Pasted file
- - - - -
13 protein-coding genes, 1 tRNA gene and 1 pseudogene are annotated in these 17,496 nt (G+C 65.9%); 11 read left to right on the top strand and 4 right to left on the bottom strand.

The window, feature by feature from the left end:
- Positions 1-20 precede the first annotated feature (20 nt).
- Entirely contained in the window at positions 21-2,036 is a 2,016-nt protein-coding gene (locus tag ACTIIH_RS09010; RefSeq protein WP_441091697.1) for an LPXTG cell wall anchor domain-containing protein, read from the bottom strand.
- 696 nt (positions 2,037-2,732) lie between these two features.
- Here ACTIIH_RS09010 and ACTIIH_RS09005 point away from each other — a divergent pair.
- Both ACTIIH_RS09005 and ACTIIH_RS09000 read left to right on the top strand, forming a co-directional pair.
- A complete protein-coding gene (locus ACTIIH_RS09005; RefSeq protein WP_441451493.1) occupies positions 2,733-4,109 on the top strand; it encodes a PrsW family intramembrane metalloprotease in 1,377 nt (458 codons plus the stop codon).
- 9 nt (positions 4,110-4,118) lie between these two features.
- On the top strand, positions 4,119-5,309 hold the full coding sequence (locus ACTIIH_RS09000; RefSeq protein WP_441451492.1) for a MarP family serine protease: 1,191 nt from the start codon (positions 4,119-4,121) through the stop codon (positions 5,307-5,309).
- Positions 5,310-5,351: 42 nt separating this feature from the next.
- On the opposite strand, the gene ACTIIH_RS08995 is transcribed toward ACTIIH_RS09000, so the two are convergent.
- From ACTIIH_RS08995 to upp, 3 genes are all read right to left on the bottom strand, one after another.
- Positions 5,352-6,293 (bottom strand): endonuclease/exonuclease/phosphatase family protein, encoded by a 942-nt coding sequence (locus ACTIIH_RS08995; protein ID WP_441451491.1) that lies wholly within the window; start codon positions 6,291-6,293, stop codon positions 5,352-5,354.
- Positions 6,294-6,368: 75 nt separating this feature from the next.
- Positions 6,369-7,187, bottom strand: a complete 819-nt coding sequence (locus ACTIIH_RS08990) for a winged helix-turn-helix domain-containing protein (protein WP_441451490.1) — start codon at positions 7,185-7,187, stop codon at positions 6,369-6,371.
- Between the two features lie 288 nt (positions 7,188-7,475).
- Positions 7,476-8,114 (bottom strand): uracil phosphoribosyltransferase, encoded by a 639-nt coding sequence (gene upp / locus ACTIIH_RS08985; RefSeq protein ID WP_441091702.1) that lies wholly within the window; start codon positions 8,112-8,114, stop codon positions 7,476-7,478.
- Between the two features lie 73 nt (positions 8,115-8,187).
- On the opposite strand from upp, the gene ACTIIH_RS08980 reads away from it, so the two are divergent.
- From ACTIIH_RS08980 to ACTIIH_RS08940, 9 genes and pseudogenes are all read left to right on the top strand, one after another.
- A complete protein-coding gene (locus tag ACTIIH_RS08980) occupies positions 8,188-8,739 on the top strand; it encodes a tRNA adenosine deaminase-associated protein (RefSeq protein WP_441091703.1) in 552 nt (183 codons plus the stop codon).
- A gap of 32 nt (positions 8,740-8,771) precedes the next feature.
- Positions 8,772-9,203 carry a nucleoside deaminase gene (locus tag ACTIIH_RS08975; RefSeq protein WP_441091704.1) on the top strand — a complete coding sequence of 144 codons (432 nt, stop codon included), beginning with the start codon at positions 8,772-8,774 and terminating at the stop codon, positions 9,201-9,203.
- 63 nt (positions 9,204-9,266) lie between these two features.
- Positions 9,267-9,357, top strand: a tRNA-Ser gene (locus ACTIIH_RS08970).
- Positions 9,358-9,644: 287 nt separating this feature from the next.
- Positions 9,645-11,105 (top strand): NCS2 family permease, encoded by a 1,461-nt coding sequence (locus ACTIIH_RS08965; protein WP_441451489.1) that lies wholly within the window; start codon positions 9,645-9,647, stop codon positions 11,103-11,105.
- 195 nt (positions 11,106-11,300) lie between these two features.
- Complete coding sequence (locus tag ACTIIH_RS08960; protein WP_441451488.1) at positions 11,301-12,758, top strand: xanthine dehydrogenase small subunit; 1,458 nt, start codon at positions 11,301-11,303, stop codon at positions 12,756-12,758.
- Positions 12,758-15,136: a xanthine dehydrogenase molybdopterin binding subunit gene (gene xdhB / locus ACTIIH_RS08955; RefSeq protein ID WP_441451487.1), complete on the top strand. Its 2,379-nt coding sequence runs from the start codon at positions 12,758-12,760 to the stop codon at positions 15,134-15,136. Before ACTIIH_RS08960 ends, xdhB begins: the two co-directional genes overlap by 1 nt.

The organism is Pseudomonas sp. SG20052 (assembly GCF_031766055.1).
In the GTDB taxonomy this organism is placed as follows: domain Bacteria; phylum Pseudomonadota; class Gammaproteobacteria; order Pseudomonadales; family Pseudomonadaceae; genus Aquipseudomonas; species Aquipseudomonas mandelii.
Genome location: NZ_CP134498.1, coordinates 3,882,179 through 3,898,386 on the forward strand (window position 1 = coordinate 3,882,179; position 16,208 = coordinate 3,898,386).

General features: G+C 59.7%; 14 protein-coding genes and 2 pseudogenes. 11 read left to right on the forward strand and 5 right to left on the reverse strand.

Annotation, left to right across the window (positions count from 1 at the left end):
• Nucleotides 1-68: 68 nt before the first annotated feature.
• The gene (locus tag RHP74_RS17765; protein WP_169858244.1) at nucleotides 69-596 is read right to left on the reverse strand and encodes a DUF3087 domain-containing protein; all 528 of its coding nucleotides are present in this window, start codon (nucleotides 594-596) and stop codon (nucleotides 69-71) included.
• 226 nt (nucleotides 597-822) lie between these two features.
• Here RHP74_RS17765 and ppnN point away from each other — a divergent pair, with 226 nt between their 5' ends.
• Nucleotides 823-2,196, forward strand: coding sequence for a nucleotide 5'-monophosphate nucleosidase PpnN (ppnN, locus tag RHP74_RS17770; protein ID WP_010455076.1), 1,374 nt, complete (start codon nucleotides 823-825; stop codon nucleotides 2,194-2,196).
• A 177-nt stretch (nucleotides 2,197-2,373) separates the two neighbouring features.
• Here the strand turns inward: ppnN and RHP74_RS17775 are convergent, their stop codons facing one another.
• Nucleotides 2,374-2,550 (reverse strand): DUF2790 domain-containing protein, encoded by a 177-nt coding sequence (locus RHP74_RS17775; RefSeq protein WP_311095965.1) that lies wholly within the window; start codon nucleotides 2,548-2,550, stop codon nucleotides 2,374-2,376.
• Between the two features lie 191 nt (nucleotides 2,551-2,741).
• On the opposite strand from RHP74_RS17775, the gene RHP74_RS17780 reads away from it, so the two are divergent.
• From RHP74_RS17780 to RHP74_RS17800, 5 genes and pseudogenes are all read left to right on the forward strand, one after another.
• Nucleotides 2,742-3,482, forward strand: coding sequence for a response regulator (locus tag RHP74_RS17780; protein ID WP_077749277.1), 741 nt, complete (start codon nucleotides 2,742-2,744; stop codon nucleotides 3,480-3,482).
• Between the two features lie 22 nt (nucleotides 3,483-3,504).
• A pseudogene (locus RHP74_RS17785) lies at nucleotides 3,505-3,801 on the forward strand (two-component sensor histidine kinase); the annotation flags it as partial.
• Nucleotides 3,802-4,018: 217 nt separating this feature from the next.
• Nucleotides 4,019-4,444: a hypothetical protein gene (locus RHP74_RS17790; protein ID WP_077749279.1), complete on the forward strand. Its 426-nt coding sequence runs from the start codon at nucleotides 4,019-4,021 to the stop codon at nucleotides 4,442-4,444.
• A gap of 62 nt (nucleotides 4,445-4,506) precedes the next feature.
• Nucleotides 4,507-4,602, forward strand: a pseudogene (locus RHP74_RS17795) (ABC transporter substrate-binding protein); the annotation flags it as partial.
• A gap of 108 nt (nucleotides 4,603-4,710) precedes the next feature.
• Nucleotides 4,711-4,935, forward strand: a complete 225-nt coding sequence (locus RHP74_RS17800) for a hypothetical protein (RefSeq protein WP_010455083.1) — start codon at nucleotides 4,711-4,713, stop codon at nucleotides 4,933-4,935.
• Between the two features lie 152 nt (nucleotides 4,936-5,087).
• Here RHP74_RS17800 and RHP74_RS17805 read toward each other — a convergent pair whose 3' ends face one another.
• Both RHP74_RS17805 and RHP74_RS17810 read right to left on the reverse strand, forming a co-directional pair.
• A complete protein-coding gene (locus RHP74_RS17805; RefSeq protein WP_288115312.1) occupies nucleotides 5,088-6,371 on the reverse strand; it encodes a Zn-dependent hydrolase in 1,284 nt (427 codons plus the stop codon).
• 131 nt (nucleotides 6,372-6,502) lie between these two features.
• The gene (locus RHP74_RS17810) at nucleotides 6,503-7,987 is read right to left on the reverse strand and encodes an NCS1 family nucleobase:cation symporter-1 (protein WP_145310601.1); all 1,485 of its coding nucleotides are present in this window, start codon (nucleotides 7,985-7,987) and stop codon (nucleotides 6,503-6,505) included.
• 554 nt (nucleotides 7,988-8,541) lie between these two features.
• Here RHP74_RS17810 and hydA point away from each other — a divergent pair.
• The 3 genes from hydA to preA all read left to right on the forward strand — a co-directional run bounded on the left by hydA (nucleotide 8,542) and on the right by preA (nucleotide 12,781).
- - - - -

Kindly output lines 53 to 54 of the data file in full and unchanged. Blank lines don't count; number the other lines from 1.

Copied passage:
• A gap of 62 nt (nucleotides 4,445-4,506) precedes the next feature.
• Nucleotides 4,507-4,602, forward strand: a pseudogene (locus RHP74_RS17795) (ABC transporter substrate-binding protein); the annotation flags it as partial.